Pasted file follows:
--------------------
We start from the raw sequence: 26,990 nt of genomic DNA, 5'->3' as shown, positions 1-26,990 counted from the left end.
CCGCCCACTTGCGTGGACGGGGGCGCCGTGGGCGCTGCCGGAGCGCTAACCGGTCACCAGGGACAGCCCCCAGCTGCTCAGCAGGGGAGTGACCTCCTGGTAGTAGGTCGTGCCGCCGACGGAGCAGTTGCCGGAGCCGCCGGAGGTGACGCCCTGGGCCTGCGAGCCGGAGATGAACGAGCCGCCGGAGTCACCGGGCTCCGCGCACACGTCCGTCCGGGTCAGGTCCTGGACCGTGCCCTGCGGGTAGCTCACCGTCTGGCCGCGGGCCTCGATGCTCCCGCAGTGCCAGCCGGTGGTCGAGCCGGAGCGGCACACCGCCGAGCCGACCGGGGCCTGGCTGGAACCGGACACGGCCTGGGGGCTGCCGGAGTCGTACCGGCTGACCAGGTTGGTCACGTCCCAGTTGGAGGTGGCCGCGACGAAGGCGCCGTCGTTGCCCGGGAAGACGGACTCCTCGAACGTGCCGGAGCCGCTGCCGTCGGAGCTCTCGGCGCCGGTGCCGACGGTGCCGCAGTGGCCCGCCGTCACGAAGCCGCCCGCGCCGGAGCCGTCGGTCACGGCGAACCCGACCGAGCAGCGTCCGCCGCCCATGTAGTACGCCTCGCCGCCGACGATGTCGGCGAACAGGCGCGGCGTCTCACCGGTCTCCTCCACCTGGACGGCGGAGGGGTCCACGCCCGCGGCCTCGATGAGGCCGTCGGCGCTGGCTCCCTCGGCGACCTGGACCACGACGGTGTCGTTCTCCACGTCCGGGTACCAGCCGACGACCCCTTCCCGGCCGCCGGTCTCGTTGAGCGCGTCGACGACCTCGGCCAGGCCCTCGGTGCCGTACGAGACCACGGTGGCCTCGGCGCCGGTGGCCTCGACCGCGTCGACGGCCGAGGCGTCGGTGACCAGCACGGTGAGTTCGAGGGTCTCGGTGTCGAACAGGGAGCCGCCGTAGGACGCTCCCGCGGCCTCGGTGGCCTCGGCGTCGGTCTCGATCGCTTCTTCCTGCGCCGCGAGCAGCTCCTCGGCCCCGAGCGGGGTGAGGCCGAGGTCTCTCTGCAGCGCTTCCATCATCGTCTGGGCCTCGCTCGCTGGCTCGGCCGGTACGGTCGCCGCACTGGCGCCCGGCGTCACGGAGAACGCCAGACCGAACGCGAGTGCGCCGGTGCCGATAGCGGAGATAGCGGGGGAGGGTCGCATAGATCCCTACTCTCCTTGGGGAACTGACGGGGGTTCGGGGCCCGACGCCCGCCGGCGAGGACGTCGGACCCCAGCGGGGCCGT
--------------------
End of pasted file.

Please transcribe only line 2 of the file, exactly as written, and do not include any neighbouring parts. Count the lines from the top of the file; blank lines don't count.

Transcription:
CCGCCCACTTGCGTGGACGGGGGCGCCGTGGGCGCTGCCGGAGCGCTAACCGGTCACCAGGGACAGCCCCCAGCTGCTCAGCAGGGGAGTGACCTCCTGGTAGTAGGTCGTGCCGCCGACGGAGCAGTTGCCGGAGCCGCCGGAGGTGACGCCCTGGGCCTGCGAGCCGGAGATGAACGAGCCGCCGGAGTCACCGGGCTCCGCGCACACGTCCGTCCGGGTCAGGTCCTGGACCGTGCCCTGCGGGTAGCTCACCGTCTGGCCGCGGGCCTCGATGCTCCCGCAGTGCCAGCCGGTGGTCGAGCCGGAGCGGCACACCGCCGAGCCGACCGGGGCCTGGCTGGAACCGGACACGGCCTGGGGGCTGCCGGAGTCGTACCGGCTGACCAGGTTGGTCACGTCCCAGTTGGAGGTGGCCGCGACGAAGGCGCCGTCGTTGCCCGGGAAGACGGACTCCTCGAACGTGCCGGAGCCGCTGCCGTCGGAGCTCTCGGCGCCGGTGCCGACGGTGCCGCAGTGGCCCGCCGTCACGAAGCCGCCCGCGCCGGAGCCGTCGGTCACGGCGAACCCGACCGAGCAGCGTCCGCCGCCCATGTAGTACGCCTCGCCGCCGACGATGTCGGCGAACAGGCGCGGCGTCTCACCGGTCTCCTCCACCTGGACGGCGGAGGGGTCCACGCCCGCGGCCTCGATGAGGCCGTCGGCGCTGGCTCCCTCGGCGACCTGGACCACGACGGTGTCGTTCTCCACGTCCGGGTACCAGCCGACGACCCCTTCCCGGCCGCCGGTCTCGTTGAGCGCGTCGACGACCTCGGCCAGGCCCTCGGTGCCGTACGAGACCACGGTGGCCTCGGCGCCGGTGGCCTCGACCGCGTCGACGGCCGAGGCGTCGGTGACCAGCACGGTGAGTTCGAGGGTCTCGGTGTCGAACAGGGAGCCGCCGTAGGACGCTCCCGCGGCCTCGGTGGCCTCGGCGTCGGTCTCGATCGCTTCTTCCTGCGCCGCGAGCAGCTCCTCGGCCCCGAGCGGGGTGAGGCCGAGGTCTCTCTGCAGCGCTTCCATCATCGTCTGGGCCTCGCTCGCTGGCTCGGCCGGTACGGTCGCCGCACTGGCGCCCGGCGTCACGGAGAACGCCAGACCGAACGCGAGTGCGCCGGTGCCGATAGCGGAGATAGCGGGGGAGGGTCGCATAGATCCCTACTCTCCTTGGGGAACTGACGGGGGTTCGGGGCCCGACGCCCGCCGGCGAGGACGTCGGACCCCAGCGGGGCCGT